At the time of the occurrence, defendant was 23 years of age, employed in the drafting department of a concern located in Northlake, Illinois, about ten miles from his home in Chicago, Illinois. On Friday, November 1, 1957, he followed his usual routine of arising at about 6:00 a.m., leaving for work between 7:00 and 7:15 a.m., working from 8:30 to 5:00 o'clock p.m., and arriving home from work at about 5:15 p.m. He had supper at home, washed and dressed. He drove to the home of the deceased, Beverlee Berendt, arriving there about 8:00 p.m. He had been dating Beverlee often for some five years. On this evening they were to attend a teachers' party in Rolling Meadows at the school where Beverlee was teaching. Mrs. Marie Berendt, Beverlee's mother, said defendant would rather have stayed home on this particular evening but that Beverlee desired to attend the party given by the teachers because all of the teachers, their husbands and boyfriends would be there. Nevertheless, it was decided that they attend. On the way, they stopped off at the home of another couple, staying there approximately 45 minutes. They then proceeded to the party arriving there about 10:00 p.m. They left this party at 11:00 p.m., with another couple and went bowling at the Beverly Lanes in Arlington Heights. Some time around 1:00 p.m., Beverlee and the defendant left the bowling alleys and en route home stopped at a gas station to have the car tank filled, the windshield wiped and the oil checked.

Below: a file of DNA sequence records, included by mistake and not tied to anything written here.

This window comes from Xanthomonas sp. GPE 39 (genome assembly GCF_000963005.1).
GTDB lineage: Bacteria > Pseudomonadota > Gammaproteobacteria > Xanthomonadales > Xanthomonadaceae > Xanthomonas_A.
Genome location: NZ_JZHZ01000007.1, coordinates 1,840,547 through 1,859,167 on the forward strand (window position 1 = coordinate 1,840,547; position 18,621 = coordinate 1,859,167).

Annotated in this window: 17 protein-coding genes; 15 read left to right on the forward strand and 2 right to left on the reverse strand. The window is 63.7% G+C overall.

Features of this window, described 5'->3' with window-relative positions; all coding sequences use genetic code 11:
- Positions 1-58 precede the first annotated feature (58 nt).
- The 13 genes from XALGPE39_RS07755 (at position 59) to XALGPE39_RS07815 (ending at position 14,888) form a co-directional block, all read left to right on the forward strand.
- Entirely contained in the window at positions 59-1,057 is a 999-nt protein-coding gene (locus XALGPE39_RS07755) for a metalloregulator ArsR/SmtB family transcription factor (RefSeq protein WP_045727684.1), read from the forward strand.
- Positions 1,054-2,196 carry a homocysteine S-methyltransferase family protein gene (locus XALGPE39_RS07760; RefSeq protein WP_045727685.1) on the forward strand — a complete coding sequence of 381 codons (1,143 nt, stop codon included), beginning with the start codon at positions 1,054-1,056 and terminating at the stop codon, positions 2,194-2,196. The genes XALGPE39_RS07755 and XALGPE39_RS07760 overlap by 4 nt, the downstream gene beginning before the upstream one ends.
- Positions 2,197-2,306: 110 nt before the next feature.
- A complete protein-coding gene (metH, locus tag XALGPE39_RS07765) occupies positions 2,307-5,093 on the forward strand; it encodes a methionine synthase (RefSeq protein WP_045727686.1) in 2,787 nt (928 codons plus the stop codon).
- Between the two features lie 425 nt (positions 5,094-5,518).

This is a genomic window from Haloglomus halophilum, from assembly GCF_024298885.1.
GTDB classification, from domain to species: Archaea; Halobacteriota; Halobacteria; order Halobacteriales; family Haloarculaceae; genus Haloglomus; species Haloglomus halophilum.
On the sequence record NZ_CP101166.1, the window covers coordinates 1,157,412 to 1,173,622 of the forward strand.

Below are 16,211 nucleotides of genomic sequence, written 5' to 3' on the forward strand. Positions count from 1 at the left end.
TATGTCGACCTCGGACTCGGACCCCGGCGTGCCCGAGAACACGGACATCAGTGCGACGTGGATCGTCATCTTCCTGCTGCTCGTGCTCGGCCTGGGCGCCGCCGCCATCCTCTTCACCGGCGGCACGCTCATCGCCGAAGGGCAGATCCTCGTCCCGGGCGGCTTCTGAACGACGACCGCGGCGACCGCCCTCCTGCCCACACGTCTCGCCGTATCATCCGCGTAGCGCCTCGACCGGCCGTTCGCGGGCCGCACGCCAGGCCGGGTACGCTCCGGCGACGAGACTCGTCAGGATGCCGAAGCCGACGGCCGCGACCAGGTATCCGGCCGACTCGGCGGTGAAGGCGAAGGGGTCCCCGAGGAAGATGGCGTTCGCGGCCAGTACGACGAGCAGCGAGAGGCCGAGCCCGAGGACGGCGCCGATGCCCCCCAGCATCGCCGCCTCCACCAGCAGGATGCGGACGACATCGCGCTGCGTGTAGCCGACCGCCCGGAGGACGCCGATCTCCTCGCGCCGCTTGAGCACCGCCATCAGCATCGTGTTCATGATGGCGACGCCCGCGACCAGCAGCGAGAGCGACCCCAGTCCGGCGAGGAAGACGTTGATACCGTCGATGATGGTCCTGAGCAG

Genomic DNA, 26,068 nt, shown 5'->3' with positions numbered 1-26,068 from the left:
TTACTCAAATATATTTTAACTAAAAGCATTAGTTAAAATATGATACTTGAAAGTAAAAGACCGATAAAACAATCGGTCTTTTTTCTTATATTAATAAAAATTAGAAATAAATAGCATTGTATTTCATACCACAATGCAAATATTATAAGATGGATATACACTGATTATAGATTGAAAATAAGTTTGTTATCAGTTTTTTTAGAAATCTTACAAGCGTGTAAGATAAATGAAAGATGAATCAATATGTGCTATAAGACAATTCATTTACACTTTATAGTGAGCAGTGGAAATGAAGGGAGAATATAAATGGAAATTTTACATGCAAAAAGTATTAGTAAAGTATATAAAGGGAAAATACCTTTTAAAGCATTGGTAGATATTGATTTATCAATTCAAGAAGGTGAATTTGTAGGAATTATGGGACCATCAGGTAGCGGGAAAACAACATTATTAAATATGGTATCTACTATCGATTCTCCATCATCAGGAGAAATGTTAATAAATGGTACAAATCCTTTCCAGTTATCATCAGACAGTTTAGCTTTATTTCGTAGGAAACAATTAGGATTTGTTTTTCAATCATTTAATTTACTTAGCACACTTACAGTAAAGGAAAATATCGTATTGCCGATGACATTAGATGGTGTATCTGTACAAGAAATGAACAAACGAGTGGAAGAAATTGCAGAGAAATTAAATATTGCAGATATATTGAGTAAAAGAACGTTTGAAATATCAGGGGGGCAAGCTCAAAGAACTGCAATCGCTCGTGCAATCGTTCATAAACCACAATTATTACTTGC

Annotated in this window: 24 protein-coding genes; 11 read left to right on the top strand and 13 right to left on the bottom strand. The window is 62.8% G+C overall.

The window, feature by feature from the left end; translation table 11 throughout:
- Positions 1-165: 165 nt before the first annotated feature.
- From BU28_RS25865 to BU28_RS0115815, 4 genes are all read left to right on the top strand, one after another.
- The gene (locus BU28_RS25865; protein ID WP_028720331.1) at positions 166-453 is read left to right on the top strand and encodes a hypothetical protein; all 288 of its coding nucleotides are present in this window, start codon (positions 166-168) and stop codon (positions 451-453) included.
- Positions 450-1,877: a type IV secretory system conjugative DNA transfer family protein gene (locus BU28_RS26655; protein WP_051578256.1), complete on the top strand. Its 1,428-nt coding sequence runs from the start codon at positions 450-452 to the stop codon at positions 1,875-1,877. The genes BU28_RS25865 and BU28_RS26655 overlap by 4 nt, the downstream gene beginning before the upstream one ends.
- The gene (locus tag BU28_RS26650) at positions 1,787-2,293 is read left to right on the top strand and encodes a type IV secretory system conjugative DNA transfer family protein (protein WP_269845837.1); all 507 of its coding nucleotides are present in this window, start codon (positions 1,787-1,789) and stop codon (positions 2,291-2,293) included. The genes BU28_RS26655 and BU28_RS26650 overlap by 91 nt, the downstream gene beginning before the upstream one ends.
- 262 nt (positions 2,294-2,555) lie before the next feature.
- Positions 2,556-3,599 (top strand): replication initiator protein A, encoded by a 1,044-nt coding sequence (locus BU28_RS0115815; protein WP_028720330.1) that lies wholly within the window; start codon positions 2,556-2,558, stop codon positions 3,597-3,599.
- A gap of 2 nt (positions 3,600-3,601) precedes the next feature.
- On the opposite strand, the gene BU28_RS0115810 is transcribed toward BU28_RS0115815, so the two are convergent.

Defendant was driving a 1951 Lincoln, a heavy car, which was in good mechanical condition. Leaving the gas station he proceeded toward Beverlee's home taking Cicero Avenue to Elston Avenue in Chicago. Beverlee fell asleep in the front seat on the right side, in an upright position and near the car door. Elston at Cicero is a straight street, 45 feet wide having sufficient width for two lanes of traffic in each direction. Defendant was driving in the lane nearest the center of the road. The street was fairly well lighted and the headlights on the car were on and in good working order. He testified that he was driving with both hands on the wheel when at a point in midblock, "Well, I thought I saw a dark shadow running across the street so I swerved my wheel and hit the post." The car ran into a steel light pole, inflicting injury to Beverlee, killing her. Defendant said the dark shadow was approximately in the middle of the road when he saw it, almost directly in front of his car, travelling from north to south or from his left to his right. The first time he saw the shadow was about a car length away. It was larger than a dog or a cat but smaller than a person. It might have been cast, he said, by the light of an oncoming car. As soon as he saw the shadow he reacted, swerved the wheel and the car went directly into the post. He was aware of the neighborhood, having driven through a few times and he recalled there was a lumber yard or some kind of construction place on the right-hand side.